Mike Shannon's float plane carries the nickname "Once in a Blue Moon."
It's an appropriate touch. After all, the 13-year process of building it in his garage is not one Shannon expects to repeat any time soon.
"Blue moons are rare," he explained. "And it's rare for me to get a chance to build an airplane like this."
A longtime pilot and aviation enthusiast, the semi-retired Fish Lake man knew he had a once-in-a-lifetime opportunity to hand-assemble his own experimental aircraft. But even Shannon acknowledges that he may not have fully grasped the magnitude of his feat until recently.
Last month, Shannon flew the Rans S-7 to one of the world's largest airshows, EAA AirVenture Oshkosh, where he took home top honors in the seaplane category. Shannon's plane beat out more than 100 fellow home-built aircraft to win the Wisconsin convention's prestigious Gold Lindy award, named in honor of Charles Lindbergh.
"I knew my plane was pretty good, and I thought I had a chance at winning a lesser award," he said. "I really didn't think I would win the Gold Lindy. To win that was quite an honor, especially in a venue like Oshkosh."
Friend Mark Marino, himself a former winner of the award, said Shannon is more than deserving of the recognition. He said Shannon's mechanical aptitude has always stood out among an active group of Northland aviators.
"He's on top of the heap," said Marino, who operates Hangar 10 Aero at Duluth's Sky Harbor Airport. "Everyone in the aviation community thinks very, very highly of Mike."
Aviation runs in Shannon's family. His dad flew, as did his uncles — one of whom piloted Sabre jets in Korea. Drawing on their fondness for flight, Shannon was compelled to get his pilot's license in 1982.
Shannon, 67, owned a few general aviation aircraft over the years, but for nearly as long as he's been flying, he said, he'd been interested in building his own plane.
"The kit industry started up and growing in the '80s, and that's when I really started looking at them," Shannon said. "It makes it more affordable. If you're the builder of the airplane, and you can also apply for a repairman certificate — which I did, so I can do all my own maintenance — that makes it very affordable."
An airplane kit is exactly what it sounds like — a large box full of raw materials. Shannon said he spent 10 years looking for the right one before he had an opportunity to test out the Rans S-7 in 2000.
"It flew like a plane should fly," he said. "I settled on that and put money down on it right then."
Shannon set up shop in his garage, tinkering on it in his spare time, particularly over the winter months. It wasn't until he retired as a DM&IR Railway maintenance supervisor in 2010 that Shannon was able to make it into a full-time project.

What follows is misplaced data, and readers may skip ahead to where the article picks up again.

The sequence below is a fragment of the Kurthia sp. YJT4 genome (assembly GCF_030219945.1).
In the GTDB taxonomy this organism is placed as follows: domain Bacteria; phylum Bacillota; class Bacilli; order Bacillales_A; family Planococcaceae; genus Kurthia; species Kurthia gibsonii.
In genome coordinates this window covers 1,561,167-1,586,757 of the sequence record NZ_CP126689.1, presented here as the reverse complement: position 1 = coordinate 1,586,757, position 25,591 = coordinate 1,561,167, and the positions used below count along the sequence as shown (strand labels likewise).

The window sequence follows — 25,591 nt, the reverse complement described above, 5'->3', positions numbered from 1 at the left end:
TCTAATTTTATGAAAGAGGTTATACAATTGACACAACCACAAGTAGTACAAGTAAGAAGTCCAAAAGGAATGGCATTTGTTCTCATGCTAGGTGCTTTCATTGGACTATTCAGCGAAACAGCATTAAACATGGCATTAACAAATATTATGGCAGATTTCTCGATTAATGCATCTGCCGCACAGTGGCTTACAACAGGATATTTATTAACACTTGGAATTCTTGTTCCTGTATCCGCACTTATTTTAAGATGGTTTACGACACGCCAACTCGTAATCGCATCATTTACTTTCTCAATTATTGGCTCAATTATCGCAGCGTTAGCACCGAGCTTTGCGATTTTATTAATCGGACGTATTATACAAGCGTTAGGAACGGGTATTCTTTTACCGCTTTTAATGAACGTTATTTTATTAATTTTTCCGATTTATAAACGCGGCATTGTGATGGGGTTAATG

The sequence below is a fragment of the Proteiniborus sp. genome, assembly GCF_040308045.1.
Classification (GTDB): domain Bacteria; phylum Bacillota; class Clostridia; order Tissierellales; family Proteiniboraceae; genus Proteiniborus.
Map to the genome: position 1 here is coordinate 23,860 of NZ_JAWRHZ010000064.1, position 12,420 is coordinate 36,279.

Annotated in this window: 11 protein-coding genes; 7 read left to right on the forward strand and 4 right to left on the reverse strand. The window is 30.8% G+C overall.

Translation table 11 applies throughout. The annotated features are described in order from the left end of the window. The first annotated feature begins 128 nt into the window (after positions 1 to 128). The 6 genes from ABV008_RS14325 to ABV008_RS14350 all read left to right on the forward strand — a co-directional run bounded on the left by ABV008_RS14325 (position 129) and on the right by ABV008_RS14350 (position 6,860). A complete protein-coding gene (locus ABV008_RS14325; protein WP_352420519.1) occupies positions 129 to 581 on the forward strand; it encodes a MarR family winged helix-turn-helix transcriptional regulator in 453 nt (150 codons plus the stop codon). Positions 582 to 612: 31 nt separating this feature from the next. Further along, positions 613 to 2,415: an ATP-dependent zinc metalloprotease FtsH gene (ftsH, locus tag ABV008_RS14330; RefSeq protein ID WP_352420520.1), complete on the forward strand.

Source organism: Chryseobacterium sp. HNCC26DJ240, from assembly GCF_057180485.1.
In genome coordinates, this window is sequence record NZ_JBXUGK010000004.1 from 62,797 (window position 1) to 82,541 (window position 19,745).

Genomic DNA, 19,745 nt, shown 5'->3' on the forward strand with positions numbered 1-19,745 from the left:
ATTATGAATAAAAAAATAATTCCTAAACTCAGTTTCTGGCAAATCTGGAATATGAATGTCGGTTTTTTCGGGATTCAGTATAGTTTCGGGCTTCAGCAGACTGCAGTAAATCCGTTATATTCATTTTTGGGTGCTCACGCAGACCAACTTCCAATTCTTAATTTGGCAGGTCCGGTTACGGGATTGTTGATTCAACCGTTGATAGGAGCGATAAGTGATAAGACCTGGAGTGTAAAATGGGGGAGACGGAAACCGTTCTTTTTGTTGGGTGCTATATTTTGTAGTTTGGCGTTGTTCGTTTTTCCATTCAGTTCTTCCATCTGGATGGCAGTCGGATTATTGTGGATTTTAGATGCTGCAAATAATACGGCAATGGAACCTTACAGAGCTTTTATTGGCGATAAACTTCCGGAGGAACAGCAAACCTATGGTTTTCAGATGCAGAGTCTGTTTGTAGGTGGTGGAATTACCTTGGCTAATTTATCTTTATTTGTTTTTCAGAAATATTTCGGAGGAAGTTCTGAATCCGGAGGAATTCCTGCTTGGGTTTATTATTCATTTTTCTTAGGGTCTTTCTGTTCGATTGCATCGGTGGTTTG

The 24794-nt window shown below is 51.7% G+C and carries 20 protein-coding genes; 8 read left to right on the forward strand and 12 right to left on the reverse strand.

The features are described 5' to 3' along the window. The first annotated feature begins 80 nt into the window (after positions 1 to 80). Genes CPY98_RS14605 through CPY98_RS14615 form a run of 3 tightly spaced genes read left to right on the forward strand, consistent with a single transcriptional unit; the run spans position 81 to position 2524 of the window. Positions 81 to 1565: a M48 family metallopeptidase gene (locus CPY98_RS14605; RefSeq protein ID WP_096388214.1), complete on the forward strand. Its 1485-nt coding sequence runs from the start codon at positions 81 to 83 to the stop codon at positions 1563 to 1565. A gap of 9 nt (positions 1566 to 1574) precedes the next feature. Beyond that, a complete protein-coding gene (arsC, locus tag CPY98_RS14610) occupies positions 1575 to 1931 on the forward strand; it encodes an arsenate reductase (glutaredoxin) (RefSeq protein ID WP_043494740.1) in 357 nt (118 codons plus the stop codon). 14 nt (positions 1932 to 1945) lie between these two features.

And yes, building an airplane is as difficult as it sounds. Shannon had to learn how to assemble every component, install fabric and paint, among other challenges.
"There are guys out there who can do an airplane like this in a year," he said. "That always amazes me."
Finally, after 13 years, Shannon was ready to take flight in 2013.
"It's definitely a labor of love," he said. "I didn't think it would take me as long as it did, but life kind of gets in the way."
Shannon estimated his total investment in the plane to be under $50,000. It's cheaper than buying a fully manufactured plane, he said, but the experience also provides some extra satisfaction.
"The build part of it certainly intrigued me," he said. "I've always been in the mechanical field my whole life and really enjoyed that. So I enjoyed the build as much as I am flying. It was a great experience that opened a lot of doors and I made a lot of friends through the building of this airplane."
The plane is versatile. While it currently has floats, those can be swapped out for wheels or skis in a matter of hours, allowing for all-terrain and all-season flying.
But there's something special about being able to take off and land on the abundant, pristine waters of the Northland — including Shannon's own backyard.
"It's like nothing else," he said. "Being on floats, look at the runways you have."
Shannon credits his success to a vibrant aviation community in the Northland.
He's an active member of the Duluth Aviation Institute, which was started by Marino's wife, Sandra Ettestad, to bring an aviation curriculum to public schools. The region also has Experimental Aircraft Association chapters in Two Harbors, Superior and Cloquet.
"I'm blessed to be in this area," he said.
Shannon formed close friendships through the building process, including with Marino, who he'd frequently call upon for advice. Likewise, he was able to lend a hand to Marino and Ettestad when they were building a replica of the Lark of Duluth biplane, which was one of the nation's first marine airplanes when it took flight in 1913.
"He was a great help," Marino said. "He's got a lot of talent. He knows engines and he's very mechanical."
Commenting on Shannon's Gold Lindy award, Marino said: "There's just no place to go higher than that."
"Looks are considered in award judging, but the quality of craftsmanship inherent in the aircraft is a crucial factor as well," reads a description of the award. "Careful construction and/or restoration, as well as tireless maintenance, is essential in winning a Lindy."
Shannon himself isn't sure how he'll top that.
"I certainly enjoyed it," he said. "I learned a lot of skills. The problem with learning them is you want to use them again."